(Courtesy Jeff Howell – The Australian Racing Pigeon Journal)

Written by Northern Wanderer

Lindsay Smith is a member of the WEHC in Burnie, Tasmania, who fly with the Tasmanian Racing Pigeon Federation.

(Picture Steve Lucas, Lindsay Smith and Les Mullens)

Lindsay began racing in 1951 in Paramatta New South Wales, with the CCF, and in the 73 years since then has raced in many different clubs in NSW, South Australia and Tasmania/

Being born into a pigeon racing family, his first birds came from his father and other club members. His father and James (a good friend in the early racing days) both played a significant part in the success that was to follow for Lindsay

The initial bloodlines he had were Hansennes, Eddy Crane birds and Baker Logans

Over the year Lindsay has been a very successful flyer, having won the CCF pointscore in about 1995, along with numerous club and federation winners, in all states he has raced in

While in Adelaide his favourite achiement was a 4th from Alice Springs 800 mile race in about 2013

His 2023 season racing with the Tasmanian Racing Pigeon Federation was as good as it gets, with him winninhg the Fed on four occasions, along with 4 x 2nds, 1 x 3rd and many other Fed placings

He also won the Bird of the Year with a hen that was twice placed 1st Fed from Wedderburn in Victoria 590 kilometres

Lindsay keeps around 30 pair of stock birds and a race team of 120 birds

The bloodlines of these pigeons are mainly Busschaerts crossed with his own family of pigeons which he has developed over many years in the sport

The race birds are let out each morning for between an hour, and an hour and a half, and while they are out flying Lindsay cleans the loft.

If the birds are not flying well enough , they are sometimes flagged if it is deemed necessary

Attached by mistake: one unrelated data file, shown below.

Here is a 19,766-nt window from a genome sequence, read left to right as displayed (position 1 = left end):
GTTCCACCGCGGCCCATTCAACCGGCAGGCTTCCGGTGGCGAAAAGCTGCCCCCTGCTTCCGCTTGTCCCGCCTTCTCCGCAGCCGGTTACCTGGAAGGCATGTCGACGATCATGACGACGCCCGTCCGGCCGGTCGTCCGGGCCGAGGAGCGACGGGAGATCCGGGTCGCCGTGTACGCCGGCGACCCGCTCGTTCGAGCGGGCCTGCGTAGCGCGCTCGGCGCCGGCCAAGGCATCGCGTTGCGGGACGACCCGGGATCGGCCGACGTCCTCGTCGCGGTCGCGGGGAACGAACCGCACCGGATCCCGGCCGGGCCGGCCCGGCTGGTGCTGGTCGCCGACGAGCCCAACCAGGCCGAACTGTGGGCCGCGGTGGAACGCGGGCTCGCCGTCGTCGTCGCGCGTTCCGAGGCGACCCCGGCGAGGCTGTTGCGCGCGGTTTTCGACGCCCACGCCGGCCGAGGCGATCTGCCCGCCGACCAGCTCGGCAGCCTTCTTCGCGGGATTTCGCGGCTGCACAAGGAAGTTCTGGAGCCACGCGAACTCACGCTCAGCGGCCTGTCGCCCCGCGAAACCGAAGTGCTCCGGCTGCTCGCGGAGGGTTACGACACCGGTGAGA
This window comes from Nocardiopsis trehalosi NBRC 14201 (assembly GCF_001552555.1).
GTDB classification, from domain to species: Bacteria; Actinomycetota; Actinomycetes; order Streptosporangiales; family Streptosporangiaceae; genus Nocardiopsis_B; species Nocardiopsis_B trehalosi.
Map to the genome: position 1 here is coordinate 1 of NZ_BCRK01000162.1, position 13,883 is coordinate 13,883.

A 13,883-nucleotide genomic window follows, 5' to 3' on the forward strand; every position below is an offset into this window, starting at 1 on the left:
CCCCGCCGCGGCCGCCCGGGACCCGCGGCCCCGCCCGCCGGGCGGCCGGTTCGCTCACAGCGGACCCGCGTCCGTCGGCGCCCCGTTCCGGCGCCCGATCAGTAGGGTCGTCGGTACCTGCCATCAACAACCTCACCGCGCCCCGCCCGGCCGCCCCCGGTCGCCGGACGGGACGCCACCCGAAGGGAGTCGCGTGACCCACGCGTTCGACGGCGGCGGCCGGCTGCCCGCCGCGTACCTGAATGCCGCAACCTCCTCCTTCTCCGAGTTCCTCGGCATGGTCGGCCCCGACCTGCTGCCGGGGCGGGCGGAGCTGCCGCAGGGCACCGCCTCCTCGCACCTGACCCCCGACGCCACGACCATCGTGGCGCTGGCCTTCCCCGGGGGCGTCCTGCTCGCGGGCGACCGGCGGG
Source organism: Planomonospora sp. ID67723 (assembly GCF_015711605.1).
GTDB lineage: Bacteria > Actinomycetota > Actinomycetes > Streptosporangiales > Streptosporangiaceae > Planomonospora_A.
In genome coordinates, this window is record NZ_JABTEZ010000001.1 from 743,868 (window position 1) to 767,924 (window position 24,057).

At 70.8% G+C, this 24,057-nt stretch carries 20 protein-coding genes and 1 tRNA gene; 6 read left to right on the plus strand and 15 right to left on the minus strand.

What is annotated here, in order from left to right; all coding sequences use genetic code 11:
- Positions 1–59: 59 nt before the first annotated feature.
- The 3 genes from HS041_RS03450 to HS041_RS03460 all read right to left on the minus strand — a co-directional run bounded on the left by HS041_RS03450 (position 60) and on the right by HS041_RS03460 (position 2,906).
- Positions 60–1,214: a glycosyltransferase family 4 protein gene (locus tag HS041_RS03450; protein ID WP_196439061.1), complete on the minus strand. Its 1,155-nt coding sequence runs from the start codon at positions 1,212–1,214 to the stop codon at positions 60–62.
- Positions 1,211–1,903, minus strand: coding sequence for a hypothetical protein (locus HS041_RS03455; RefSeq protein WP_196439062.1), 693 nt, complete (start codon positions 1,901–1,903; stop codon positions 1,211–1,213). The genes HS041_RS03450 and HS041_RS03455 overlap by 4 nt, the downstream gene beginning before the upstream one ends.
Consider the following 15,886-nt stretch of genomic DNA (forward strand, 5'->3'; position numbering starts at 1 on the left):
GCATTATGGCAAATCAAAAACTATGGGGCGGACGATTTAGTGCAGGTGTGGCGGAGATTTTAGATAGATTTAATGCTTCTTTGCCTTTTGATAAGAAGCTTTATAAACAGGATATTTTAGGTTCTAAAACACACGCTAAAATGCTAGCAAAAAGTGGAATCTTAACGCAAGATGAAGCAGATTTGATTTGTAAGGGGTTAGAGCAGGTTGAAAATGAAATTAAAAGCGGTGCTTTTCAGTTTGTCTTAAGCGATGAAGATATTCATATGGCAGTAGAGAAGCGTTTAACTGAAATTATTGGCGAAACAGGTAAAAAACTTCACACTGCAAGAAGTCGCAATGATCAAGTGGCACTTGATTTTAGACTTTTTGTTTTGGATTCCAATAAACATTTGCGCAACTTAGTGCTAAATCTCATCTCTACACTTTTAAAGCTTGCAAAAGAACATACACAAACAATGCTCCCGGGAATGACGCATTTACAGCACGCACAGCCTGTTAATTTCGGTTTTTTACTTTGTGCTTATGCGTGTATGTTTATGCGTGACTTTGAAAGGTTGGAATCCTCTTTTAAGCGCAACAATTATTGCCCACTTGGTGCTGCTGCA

Tossing starts about two months before the first race from a distance of 10 kilometres and then progresses to about 60 kilometres before the first race

From that point on they are tossed from about 60 kilometres each week due to the fact that if they went any further they would run out of land and be over Bass Strait

Also for this reason they are not necessarily tossed on the racing line of flight

The raceteam is fed once each day on the Seedhouse Breeder and Racing mix, to which he adds some extra maize when they are racing

To their water he adds aple cider vinegar which is infused with garlic

The birds are only medicated when necessary, generally with Doxy-T and Turbosole.

They are also wormed and he vaccinates them for PMV at the end of the breeding season

His race team aren’t split into set teams like many fanciers do.

He selects them for each race based on their health and loft behaviour For example a pigeon which is looking for nesting materials or a mate would likely be selected to compete

The birds are flown to the perch and this system has brought Lindsay enough success that he would not change his system

His loft faces East due to the harsh North West Tasmanian winters. It has a timber floor and he puts sand underneath the box perches.

Each of the race loft walls has air vents at the bottom of it

The stock birds are paired up in August each year and he prefers to cross the bloodlines. His stockbirds are generally successful racebirds or pigeons that have been bred for stock

New blood is only introduced when Lindsay believes there is an opportunity good enough to warrant doing so. and this would be to obtain birds from someone who was dominant in the sport

He does not believe in eyesign or any other theories. He only considers the health of the birds, its general racing performance, and considers observation an important factor

When breeding the stockbirds are hand fed twice each day on the Seedhouse mix

When asked if he had a favourite birds from over the years Lindsay was unable to narrow it down to one birds due to having had so many good ones. He has great respect for them all